As I stated in my comment in the previous blog post, I was surprised that healthcare was not among the top two expenditures on the table. This is probably because I have heard so much about how rising healthcare costs, especially when it comes to pharmaceuticals in the United States, has been hurting people’s retirement savings. For example, according to this time article (linked below), a study found that a healthy 65-year-old couple could be spending $400,000 on health care in their remaining years. This is a lot of money to be spending – as a result, a majority of people are stressed about their retirement savings, and this could have detrimental effects overall on the economy. Karen mentioned how baby boomers will start retiring soon, so retirement is an important economic issue to look at in the coming years. According to the same article, “nearly half of boomers report having zero retirement savings. And a rising percentage say that Social Security will be a major source of retirement income.”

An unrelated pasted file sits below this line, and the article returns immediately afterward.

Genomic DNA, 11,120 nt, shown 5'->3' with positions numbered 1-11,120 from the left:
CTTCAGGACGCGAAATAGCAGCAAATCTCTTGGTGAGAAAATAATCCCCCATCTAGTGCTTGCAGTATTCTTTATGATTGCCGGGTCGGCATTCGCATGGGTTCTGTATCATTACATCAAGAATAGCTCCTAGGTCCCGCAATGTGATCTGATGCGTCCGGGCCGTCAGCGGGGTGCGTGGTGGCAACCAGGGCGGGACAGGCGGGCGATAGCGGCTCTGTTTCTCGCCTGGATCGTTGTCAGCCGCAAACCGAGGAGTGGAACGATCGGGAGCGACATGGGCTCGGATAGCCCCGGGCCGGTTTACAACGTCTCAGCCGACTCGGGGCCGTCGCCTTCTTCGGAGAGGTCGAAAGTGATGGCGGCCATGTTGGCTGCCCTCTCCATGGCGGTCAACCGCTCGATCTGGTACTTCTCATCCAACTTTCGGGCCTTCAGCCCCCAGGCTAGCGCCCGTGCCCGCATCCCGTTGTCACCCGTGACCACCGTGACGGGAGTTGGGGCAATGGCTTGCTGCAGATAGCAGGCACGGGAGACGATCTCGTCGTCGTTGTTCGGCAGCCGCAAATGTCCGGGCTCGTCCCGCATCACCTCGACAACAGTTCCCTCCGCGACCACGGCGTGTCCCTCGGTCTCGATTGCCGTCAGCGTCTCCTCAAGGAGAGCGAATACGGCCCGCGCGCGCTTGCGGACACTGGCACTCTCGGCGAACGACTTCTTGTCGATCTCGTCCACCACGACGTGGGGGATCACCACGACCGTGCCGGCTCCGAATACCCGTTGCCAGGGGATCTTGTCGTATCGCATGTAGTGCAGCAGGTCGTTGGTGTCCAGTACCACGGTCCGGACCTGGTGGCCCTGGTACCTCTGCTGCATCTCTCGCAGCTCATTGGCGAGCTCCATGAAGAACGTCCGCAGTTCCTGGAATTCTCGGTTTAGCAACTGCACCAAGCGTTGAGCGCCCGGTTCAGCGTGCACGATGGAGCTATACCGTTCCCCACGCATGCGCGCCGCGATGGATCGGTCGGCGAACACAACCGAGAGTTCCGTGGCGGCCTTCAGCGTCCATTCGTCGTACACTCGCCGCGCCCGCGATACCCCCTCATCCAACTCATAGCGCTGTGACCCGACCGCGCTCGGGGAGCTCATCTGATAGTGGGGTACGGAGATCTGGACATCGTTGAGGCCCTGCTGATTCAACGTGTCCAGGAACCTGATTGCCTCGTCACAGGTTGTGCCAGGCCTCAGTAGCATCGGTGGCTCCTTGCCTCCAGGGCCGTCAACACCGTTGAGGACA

While this is surprising to hear, looking at FRED and health expenditures per capita, we can see that there has been a dramatic increasing trend since the 2000’s – this graph only goes till 2013, so if the trend has continued (which I’m assuming it has) then healthcare per capita is probably double the amount it was in 2000 (from 4,000 to about 8,000 in U.S. dollars). This suggests that healthcare will continue to be a large source of expenditure for individuals – and has a good chance at remaining in the top three expenditures for retirees – especially if we remember the graph we looked at in class on Thursday, where expenditures rose with age in the United States as opposed to going down in other countries.
Though health deteriorates with age, and we can expect to spend more on health care as we get older, I wonder what types of policies and programs could help the aging population (especially retirees) decrease the cost of healthcare to where it is more affordable.